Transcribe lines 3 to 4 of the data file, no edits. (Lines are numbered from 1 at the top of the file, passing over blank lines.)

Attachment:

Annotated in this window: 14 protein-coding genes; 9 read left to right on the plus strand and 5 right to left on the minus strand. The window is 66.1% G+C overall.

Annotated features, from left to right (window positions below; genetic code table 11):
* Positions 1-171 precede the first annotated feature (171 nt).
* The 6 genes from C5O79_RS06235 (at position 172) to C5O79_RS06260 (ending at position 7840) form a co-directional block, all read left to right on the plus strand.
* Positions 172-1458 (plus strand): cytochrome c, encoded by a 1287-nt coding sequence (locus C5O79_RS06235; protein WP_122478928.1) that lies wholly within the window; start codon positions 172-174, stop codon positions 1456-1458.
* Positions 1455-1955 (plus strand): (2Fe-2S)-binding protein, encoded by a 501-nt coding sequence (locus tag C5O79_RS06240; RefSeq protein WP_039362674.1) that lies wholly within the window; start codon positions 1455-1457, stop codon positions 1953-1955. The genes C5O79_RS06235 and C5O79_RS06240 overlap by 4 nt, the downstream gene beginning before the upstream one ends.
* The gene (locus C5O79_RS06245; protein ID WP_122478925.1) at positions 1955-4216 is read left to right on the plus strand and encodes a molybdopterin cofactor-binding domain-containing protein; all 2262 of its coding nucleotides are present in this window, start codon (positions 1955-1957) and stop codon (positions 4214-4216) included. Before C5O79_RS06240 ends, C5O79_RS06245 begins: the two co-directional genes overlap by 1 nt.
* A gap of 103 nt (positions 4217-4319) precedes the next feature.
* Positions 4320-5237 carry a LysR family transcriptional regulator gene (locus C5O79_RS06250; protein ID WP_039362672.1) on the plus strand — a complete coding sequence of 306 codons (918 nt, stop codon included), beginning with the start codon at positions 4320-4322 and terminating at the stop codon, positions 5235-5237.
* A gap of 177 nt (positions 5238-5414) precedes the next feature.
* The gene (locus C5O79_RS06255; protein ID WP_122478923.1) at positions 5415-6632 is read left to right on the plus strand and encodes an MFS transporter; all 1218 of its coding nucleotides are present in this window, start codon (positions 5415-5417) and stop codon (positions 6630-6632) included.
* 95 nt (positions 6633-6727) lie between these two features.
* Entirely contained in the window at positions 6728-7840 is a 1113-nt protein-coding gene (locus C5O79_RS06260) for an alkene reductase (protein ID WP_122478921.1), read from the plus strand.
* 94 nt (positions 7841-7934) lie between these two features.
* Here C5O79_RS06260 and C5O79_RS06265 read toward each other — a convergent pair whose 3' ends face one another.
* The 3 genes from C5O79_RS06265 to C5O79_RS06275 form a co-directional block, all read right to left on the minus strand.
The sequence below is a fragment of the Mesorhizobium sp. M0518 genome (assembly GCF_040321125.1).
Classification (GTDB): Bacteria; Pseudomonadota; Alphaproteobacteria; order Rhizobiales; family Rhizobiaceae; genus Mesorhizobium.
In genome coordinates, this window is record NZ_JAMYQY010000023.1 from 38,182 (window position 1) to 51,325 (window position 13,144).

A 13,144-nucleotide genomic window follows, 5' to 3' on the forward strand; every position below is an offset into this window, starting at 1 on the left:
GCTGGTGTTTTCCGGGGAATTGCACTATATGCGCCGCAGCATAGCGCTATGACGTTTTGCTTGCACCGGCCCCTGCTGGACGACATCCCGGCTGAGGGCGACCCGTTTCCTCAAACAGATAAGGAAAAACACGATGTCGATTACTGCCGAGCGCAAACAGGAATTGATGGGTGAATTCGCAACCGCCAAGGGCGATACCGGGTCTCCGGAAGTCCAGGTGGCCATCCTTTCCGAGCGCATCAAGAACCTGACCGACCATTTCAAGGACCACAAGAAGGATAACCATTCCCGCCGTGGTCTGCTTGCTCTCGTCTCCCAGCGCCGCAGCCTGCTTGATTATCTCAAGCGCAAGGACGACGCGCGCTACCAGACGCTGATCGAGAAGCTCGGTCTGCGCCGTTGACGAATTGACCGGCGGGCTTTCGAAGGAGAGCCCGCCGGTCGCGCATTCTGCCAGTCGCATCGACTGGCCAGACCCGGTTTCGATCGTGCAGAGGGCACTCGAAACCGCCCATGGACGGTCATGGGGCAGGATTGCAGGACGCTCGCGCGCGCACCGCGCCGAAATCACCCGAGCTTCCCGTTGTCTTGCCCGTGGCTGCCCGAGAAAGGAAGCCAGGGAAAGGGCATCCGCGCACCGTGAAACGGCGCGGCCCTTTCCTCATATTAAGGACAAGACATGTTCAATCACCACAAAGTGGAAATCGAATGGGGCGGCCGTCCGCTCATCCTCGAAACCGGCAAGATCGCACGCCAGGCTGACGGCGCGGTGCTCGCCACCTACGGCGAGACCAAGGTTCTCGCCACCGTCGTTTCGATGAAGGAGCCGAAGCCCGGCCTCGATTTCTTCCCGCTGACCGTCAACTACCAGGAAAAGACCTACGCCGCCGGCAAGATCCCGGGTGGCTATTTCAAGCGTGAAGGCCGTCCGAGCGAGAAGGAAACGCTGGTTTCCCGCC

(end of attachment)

* Positions 1-171 precede the first annotated feature (171 nt).
* The 6 genes from C5O79_RS06235 (at position 172) to C5O79_RS06260 (ending at position 7840) form a co-directional block, all read left to right on the plus strand.